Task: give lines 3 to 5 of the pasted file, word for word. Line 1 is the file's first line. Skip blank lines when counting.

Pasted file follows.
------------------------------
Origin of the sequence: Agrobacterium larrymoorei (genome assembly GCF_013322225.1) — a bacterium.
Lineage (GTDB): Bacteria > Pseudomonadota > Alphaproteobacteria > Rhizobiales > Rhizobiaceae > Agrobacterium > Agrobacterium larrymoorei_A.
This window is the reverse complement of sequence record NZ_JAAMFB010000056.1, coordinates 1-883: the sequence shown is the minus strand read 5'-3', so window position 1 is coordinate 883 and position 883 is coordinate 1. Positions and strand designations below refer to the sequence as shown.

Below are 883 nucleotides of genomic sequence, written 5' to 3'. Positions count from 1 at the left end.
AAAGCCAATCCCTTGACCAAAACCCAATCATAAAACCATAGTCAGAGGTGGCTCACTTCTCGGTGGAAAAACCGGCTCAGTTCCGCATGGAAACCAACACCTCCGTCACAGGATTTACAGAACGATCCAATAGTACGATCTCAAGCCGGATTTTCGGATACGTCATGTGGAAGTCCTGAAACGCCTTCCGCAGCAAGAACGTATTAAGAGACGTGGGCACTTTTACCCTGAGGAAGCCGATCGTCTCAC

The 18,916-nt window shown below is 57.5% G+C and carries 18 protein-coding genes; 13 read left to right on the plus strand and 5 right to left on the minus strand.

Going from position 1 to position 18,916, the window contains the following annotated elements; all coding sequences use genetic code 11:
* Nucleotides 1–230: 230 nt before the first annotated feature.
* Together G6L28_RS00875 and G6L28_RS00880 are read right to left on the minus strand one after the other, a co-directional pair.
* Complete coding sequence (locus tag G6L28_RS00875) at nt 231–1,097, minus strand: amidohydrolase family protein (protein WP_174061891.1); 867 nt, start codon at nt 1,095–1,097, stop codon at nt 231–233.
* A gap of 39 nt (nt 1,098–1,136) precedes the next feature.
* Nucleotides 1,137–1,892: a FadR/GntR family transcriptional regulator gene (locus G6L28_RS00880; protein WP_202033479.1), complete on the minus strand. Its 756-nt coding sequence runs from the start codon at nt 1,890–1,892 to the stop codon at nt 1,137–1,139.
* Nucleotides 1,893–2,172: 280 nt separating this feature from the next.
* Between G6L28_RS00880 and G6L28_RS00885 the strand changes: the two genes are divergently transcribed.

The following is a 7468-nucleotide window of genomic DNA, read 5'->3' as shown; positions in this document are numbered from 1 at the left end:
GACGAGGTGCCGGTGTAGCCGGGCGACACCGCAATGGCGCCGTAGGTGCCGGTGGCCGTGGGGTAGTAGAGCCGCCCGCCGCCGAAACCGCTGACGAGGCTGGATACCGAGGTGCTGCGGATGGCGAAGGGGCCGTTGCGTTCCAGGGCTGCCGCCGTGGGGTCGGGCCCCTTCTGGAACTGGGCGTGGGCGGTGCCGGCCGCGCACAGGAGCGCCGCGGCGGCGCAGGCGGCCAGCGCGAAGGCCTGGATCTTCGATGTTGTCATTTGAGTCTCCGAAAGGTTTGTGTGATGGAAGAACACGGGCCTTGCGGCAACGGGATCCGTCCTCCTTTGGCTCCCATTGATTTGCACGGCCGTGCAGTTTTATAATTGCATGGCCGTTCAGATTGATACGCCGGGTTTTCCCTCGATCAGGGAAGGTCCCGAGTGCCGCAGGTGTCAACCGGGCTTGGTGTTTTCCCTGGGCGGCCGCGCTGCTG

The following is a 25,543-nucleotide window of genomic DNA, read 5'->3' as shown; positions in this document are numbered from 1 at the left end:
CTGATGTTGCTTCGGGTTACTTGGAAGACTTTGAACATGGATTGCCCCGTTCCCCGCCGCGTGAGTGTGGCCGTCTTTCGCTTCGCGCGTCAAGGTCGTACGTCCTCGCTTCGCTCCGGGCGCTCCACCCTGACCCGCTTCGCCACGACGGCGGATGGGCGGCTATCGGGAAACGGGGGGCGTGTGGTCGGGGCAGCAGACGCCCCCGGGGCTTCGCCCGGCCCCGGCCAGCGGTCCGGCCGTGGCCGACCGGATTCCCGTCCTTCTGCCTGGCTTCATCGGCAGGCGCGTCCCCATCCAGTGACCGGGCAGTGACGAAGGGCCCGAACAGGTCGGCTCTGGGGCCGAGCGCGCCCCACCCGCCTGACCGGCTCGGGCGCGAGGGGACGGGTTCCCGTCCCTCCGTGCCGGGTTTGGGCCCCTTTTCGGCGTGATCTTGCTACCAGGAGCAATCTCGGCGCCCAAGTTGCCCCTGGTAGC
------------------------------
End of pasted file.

This window is the reverse complement of sequence record NZ_JAAMFB010000056.1, coordinates 1-883: the sequence shown is the minus strand read 5'-3', so window position 1 is coordinate 883 and position 883 is coordinate 1. Positions and strand designations below refer to the sequence as shown.

Below are 883 nucleotides of genomic sequence, written 5' to 3'. Positions count from 1 at the left end.
AAAGCCAATCCCTTGACCAAAACCCAATCATAAAACCATAGTCAGAGGTGGCTCACTTCTCGGTGGAAAAACCGGCTCAGTTCCGCATGGAAACCAACACCTCCGTCACAGGATTTACAGAACGATCCAATAGTACGATCTCAAGCCGGATTTTCGGATACGTCATGTGGAAGTCCTGAAACGCCTTCCGCAGCAAGAACGTATTAAGAGACGTGGGCACTTTTACCCTGAGGAAGCCGATCGTCTCAC